Diagnosis

For women who are experiencing amenorrhea, it is recommended to be evaluated by gynecologist for proper diagnosis. The doctor will perform a pelvic examination to evaluate for abnormalities related to reproductive organs. If the patient never had a period, the doctor would evaluate their genitalia and breasts to see if they are going through the typical puberty changes.

Amenorrhea may indicate a wide range of hormonal issues. It may take some time and involve doing several different types of tests to determine the main reason.

Tests

Several tests may be required to aid in the diagnosis, these are:

  • Pregnancy test. The doctor will likely recommend preliminary with this test to eliminate or confirm a potential pregnancy. If it turns out to be negative, the doctor will proceed with examining the patient and looking through the medical history.
  • Thyroid function test. This test will evaluate to see if the thyroid is functioning properly by counting the quantity of thyroid-stimulating hormone (TSH) in the blood.
  • Ovary function test. Follicle-stimulating hormone (FSH) levels in the blood can be used to assess the health of the ovaries.
  • Prolactin test. Prolactin is a hormone released by the pituitary gland. This test measures the prolactin levels in the blood. Low level can be an indicator of pituitary gland malignancy (tumor).
  • Androgen test. The level of male hormones or androgen are normally higher on men. High levels of this on women may indicate a health issue. The doctor might want to evaluate the blood testosterone levels if the patient has lowered voice and increased facial hair.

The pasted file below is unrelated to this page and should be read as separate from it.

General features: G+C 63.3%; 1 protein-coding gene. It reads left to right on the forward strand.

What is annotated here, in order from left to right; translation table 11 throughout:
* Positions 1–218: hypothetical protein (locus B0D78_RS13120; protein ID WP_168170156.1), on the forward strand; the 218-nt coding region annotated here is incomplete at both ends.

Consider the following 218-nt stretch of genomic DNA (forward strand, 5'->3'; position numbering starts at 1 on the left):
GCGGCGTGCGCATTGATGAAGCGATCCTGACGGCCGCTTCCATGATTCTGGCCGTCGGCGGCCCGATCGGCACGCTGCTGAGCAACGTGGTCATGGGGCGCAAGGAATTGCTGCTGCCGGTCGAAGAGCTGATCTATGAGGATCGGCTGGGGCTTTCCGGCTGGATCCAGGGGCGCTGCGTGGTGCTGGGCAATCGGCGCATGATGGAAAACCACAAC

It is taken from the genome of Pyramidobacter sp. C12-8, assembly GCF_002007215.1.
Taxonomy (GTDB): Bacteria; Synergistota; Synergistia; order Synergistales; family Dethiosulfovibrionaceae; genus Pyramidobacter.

Hormone challenge test

The doctor can determine from this test whether the absence of estrogen is the cause amenorrhea. The patient must take a hormonal drug for seven to ten days prior to the test whether a hormone induce menstrual bleeding.

Imaging tests

The doctor may suggest imaging tests, such as the following, depending on the exhibited signs and symptoms and the results of the patient’s blood tests:

  • Ultrasound. Allows the doctor to view the internal organs through images from sound waves and to see whether all the organs are of normal shape. It will help determine any irregularities that may have caused the amenorrhea.
  • Magnetic resonance imaging (MRI). Used to analyze the cause in the pituitary gland. Radio waves with strong magnetic field are used in MRI to provide incredibly comprehensive images of any tumor or to check the reproductive organs.

Scope tests

The doctor could advise a hysteroscopy, a procedure that involves passing a tiny camera into the patient’s vagina and cervix to view the interior of the uterus. This procedure is done if other testing method fails to determine the cause of the amenorrhea.

Treatment

The cause of the condition will determine the course of treatment. Medical treatment are provided for amenorrhea originating from thyroid or pituitary abnormalities. Surgical treatment may be recommended if a tumor or structural blockage is the root of the issue. For hormone-related issues, birth control tablets or other hormone treatments are usually recommended to regain normal menstrual cycle.